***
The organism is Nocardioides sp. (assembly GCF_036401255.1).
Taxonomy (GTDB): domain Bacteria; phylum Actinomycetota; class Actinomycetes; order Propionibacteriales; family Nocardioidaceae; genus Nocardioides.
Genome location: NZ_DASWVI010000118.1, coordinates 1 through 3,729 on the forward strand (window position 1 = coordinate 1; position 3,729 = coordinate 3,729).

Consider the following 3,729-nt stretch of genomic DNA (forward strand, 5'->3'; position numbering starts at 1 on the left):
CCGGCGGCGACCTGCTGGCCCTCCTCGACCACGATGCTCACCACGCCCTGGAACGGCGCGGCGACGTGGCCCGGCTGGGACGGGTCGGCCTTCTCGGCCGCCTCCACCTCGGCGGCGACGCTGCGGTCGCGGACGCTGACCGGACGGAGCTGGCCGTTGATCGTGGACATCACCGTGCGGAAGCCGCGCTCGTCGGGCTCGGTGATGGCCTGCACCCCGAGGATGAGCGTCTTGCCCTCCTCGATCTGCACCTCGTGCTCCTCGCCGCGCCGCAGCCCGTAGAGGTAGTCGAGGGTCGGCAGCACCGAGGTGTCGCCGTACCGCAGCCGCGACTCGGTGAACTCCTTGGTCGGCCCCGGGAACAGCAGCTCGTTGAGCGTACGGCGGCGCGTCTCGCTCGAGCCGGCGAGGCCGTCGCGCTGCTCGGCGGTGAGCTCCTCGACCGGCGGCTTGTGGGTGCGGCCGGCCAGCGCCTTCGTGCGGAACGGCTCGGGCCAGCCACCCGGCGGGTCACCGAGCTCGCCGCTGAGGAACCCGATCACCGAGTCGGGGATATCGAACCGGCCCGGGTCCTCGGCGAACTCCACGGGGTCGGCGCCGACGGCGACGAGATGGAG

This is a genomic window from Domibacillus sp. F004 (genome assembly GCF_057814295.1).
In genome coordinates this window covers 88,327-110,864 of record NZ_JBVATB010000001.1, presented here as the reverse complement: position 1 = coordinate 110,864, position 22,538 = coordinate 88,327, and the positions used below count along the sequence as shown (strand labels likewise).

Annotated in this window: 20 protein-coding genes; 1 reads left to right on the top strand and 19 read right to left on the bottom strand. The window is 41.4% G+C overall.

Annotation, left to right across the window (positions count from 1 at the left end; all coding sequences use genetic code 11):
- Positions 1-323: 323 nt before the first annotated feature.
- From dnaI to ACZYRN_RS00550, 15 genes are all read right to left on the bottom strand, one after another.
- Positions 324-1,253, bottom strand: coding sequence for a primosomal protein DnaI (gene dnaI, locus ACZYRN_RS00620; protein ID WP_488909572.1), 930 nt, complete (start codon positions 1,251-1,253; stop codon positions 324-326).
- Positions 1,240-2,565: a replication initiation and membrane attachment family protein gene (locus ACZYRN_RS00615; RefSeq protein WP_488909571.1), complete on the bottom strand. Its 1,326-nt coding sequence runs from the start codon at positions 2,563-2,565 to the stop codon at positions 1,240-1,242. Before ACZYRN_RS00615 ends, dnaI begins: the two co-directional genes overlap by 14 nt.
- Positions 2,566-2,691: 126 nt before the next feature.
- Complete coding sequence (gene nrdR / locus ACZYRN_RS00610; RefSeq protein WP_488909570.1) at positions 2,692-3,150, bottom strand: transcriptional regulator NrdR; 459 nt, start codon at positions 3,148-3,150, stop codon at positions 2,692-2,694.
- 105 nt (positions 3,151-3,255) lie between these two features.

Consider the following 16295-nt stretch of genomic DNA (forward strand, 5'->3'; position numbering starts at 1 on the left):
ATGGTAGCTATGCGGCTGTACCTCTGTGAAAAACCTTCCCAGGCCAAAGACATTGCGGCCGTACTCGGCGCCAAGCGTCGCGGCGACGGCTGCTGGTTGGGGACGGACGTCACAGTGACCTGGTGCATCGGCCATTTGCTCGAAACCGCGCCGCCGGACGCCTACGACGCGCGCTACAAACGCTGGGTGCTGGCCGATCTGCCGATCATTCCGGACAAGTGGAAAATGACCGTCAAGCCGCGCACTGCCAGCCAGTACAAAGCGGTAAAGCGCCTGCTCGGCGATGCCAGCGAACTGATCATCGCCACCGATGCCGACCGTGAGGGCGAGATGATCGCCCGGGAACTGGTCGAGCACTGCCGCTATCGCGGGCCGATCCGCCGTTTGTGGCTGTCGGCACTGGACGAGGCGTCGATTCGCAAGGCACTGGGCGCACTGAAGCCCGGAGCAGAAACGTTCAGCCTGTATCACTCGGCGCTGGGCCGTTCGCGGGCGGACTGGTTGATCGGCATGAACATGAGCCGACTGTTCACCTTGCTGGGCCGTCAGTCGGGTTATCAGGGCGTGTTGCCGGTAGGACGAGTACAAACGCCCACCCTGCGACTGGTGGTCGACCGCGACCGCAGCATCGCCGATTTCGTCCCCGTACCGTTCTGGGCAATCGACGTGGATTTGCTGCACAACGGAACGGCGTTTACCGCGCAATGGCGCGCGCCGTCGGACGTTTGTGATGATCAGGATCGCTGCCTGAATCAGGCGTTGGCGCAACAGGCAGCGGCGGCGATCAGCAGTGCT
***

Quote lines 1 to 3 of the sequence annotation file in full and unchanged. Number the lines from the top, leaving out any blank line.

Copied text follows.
The organism is Nocardioides sp. (assembly GCF_036401255.1).
Taxonomy (GTDB): domain Bacteria; phylum Actinomycetota; class Actinomycetes; order Propionibacteriales; family Nocardioidaceae; genus Nocardioides.
Genome location: NZ_DASWVI010000118.1, coordinates 1 through 3,729 on the forward strand (window position 1 = coordinate 1; position 3,729 = coordinate 3,729).